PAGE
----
7
$\begingroup$

I must find the residues of $z^2\sin(\frac{1}{z})$ at $z = 0$.

Since $z = 0$ seems to be an Essential Singularity, i'm not sure how I can continue to find the residue of the function. Usually I am able to apply the Taylor Series and then find the $z^{-1}$ coefficient, but in this case I do not get a $z^{-1}$ term.

$\endgroup$
7
$\begingroup$

Since $w\mapsto\sin w$ is an entire function, we can write it as its Taylor series around $0$: $$ \sin w=\sum_{n=0}^{+\infty}\frac{(-1)^n}{(2n+1)!}w^{2n+1} $$ thus writing $w=\frac1z$ we get $$ \sin\frac1z=\sum_{n=0}^{+\infty}\frac{(-1)^n}{(2n+1)!}\frac1{z^{2n+1}} $$ which is valid on the punctured plane $\Bbb C^{\times}$, hence $$ f(z):=z^2\sin\frac1z=\sum_{n=0}^{+\infty}\frac{(-1)^n}{(2n+1)!}\frac1{z^{2n-1}}=z-\frac{1/6}z+\dots\;\; $$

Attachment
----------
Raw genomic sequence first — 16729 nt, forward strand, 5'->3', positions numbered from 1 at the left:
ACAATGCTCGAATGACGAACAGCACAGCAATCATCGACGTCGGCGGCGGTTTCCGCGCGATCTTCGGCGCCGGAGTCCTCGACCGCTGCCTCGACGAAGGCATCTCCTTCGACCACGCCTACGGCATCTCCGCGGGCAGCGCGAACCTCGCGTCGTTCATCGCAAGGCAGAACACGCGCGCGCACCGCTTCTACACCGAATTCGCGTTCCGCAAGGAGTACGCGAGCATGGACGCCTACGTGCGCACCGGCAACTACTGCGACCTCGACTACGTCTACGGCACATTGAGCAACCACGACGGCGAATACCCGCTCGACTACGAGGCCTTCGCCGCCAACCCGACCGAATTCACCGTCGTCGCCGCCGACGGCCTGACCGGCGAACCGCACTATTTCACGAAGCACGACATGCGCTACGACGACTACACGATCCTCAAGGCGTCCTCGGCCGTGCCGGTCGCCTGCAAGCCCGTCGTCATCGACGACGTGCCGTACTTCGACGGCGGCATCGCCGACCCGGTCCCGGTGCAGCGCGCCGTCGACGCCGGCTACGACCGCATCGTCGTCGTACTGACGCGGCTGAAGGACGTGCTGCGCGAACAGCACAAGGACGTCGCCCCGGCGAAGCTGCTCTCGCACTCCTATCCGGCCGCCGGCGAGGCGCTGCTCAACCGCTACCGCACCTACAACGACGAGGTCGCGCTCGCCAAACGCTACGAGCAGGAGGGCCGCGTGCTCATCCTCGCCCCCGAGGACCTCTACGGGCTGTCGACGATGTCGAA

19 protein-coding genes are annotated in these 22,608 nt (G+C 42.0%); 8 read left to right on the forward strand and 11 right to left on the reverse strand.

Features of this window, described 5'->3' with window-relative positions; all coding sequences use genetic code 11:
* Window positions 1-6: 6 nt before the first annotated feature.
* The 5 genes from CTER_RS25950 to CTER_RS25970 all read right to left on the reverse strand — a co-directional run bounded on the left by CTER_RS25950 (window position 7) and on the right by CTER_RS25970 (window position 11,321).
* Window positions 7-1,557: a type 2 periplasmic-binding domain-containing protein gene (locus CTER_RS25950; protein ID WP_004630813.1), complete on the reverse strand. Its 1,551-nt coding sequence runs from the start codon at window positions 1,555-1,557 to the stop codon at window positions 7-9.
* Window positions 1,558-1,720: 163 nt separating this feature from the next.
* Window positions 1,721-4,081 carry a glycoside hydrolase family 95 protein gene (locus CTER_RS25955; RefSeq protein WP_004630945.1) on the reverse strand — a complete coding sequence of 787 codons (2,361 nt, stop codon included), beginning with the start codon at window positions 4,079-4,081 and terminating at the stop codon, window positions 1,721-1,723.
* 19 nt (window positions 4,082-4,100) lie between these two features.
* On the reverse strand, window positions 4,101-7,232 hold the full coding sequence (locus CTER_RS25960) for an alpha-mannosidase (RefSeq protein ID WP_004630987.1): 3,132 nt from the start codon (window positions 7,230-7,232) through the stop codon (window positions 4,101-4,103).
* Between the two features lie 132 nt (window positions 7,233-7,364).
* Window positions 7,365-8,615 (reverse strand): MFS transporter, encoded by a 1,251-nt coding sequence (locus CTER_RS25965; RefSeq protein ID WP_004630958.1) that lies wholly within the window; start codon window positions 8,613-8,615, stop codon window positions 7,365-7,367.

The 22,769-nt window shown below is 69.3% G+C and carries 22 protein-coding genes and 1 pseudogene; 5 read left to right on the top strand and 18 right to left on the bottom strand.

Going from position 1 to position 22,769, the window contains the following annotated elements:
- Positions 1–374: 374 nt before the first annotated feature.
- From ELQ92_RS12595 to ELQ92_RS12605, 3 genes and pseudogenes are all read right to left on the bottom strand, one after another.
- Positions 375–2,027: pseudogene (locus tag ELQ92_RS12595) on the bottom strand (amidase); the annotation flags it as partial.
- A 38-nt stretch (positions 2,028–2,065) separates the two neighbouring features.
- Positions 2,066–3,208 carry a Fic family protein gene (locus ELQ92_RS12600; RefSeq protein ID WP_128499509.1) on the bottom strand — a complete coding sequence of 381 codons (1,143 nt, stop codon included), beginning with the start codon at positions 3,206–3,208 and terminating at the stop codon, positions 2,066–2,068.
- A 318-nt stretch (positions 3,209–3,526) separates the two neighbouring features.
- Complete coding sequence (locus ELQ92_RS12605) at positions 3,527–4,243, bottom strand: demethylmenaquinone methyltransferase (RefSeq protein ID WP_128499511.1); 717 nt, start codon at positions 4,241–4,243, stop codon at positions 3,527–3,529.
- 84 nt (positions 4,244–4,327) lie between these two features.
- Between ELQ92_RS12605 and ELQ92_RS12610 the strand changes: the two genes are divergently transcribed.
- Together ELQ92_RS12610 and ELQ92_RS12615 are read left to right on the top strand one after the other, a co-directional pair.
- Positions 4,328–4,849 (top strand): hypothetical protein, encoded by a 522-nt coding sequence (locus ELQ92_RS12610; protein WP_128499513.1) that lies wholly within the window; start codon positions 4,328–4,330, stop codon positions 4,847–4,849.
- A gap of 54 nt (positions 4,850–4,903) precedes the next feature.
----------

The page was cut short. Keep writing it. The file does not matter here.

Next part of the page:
which allows us to conclude that $\operatorname{Res}(f,0)=-\frac16$.

$\endgroup$
2
  • $\begingroup$ Ah, that seems tricky for me. What was your motivation for that solution? $\endgroup$ – Rentop May 2 '15 at 9:18
  • $\begingroup$ I don't understand what do you mean by "motivation". $\endgroup$ – Joe May 2 '15 at 10:45

Your Answer

By clicking “Post Your Answer”, you agree to our terms of service, privacy policy and cookie policy

Not the answer you're looking for? Browse other questions tagged or ask your own question.